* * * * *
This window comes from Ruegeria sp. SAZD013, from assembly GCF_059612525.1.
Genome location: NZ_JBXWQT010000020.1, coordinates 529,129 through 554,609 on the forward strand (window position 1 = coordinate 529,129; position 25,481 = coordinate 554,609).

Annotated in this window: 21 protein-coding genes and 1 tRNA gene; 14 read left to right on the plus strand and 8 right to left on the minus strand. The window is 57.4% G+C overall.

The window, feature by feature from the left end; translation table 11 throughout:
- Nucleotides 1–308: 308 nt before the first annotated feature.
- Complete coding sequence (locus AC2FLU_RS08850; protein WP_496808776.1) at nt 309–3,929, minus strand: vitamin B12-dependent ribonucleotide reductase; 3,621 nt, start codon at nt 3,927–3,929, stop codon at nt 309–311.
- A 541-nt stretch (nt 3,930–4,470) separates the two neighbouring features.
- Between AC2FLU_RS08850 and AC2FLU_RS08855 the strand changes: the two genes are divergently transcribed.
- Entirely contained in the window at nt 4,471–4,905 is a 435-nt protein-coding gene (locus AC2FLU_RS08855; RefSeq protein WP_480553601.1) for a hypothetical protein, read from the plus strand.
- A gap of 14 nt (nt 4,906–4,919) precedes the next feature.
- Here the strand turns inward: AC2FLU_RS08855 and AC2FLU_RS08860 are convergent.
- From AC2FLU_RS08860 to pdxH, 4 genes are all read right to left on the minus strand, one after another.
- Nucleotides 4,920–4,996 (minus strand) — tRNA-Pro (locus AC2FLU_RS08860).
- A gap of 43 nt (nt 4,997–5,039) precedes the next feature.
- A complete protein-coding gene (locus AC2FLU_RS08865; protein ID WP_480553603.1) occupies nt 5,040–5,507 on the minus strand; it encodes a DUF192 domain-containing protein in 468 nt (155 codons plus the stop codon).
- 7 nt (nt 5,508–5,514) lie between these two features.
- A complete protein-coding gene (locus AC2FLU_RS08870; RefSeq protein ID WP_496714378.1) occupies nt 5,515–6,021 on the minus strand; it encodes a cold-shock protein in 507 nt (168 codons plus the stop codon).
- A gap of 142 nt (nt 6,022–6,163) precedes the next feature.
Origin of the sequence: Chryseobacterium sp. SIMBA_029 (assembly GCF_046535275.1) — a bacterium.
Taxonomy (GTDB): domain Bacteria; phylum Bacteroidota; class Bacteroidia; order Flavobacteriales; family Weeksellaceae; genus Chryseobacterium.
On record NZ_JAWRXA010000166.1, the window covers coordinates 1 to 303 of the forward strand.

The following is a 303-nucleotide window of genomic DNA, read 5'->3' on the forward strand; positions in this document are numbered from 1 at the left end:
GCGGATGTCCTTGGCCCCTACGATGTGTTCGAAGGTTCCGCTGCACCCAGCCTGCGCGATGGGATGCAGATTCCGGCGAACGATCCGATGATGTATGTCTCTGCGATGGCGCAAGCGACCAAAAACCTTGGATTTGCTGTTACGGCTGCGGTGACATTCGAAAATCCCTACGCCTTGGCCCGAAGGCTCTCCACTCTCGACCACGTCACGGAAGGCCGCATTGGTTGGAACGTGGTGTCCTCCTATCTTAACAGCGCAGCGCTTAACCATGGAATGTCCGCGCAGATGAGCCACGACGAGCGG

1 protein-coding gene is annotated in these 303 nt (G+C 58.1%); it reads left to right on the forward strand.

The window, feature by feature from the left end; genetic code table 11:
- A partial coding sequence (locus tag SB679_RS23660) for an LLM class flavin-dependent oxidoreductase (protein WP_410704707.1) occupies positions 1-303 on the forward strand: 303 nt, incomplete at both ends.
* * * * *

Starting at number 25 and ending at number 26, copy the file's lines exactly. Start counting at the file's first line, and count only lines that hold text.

The window, feature by feature from the left end; genetic code table 11:
- A partial coding sequence (locus tag SB679_RS23660) for an LLM class flavin-dependent oxidoreductase (protein WP_410704707.1) occupies positions 1-303 on the forward strand: 303 nt, incomplete at both ends.